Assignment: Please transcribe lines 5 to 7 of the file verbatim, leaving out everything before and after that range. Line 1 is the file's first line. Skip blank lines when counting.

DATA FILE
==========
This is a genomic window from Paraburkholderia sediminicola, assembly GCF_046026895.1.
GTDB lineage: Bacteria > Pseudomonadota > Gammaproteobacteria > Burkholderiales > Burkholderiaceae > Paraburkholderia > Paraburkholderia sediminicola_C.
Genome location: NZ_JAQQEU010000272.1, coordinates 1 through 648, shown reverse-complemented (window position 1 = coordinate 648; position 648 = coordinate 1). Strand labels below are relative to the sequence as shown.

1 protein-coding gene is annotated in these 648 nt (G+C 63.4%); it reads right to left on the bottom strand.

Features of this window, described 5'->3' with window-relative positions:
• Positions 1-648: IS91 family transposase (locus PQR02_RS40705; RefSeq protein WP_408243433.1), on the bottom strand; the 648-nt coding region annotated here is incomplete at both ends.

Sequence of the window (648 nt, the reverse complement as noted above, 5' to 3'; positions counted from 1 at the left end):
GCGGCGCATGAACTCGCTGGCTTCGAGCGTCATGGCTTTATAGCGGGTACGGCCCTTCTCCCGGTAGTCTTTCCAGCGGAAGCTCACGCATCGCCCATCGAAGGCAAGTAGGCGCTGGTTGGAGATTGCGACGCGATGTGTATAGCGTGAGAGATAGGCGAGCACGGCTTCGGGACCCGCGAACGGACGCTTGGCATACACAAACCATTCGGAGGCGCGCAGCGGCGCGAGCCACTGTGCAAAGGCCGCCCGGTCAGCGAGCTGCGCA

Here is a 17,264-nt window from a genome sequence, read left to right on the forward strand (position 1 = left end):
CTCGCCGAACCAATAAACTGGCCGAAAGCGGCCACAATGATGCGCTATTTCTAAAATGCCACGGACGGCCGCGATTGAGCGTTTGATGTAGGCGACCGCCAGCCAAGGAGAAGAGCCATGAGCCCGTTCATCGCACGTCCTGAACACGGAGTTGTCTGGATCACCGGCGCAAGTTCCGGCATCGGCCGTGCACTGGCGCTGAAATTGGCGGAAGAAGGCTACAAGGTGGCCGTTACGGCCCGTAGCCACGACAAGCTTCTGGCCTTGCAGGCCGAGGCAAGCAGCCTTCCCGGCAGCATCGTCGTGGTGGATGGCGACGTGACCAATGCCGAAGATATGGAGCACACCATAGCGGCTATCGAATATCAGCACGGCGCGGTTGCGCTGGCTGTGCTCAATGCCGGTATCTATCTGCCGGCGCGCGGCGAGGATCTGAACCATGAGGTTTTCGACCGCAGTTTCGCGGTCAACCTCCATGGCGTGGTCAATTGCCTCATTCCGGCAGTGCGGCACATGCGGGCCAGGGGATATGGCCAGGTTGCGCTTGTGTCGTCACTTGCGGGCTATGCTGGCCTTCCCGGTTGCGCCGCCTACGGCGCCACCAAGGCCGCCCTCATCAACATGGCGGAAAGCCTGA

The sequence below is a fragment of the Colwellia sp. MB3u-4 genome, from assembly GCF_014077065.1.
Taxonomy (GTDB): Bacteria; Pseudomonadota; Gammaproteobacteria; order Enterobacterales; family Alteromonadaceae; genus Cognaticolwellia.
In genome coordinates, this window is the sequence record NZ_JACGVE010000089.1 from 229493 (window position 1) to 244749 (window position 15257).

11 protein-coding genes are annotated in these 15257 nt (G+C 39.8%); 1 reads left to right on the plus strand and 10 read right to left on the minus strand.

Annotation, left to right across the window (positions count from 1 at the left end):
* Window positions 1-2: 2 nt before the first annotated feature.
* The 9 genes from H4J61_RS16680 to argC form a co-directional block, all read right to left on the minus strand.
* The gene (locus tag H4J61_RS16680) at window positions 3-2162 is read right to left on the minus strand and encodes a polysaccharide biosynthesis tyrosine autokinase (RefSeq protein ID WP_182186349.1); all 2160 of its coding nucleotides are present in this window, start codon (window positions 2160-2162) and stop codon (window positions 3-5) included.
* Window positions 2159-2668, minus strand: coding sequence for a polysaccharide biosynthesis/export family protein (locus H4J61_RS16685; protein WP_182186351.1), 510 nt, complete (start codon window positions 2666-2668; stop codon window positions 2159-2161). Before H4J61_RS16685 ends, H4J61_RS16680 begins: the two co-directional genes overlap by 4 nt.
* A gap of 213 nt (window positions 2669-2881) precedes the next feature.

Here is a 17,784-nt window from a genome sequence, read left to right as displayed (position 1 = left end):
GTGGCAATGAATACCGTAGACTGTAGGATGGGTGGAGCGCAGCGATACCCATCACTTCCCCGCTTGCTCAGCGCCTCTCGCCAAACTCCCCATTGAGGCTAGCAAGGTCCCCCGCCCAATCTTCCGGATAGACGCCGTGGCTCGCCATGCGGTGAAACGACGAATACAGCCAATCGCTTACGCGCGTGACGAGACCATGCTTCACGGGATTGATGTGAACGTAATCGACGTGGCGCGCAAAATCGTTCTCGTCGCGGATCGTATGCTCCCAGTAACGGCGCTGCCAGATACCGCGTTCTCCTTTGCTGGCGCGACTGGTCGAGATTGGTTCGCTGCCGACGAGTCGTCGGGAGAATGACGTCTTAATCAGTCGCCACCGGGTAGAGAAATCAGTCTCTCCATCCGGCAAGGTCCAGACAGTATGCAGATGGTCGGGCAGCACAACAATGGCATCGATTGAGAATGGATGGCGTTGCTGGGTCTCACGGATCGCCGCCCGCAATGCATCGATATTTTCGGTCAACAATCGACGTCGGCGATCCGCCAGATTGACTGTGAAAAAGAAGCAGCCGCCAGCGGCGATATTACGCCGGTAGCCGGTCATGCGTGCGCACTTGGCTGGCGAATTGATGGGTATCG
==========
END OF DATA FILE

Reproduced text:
Features of this window, described 5'->3' with window-relative positions:
• Positions 1-648: IS91 family transposase (locus PQR02_RS40705; RefSeq protein WP_408243433.1), on the bottom strand; the 648-nt coding region annotated here is incomplete at both ends.

Sequence of the window (648 nt, the reverse complement as noted above, 5' to 3'; positions counted from 1 at the left end):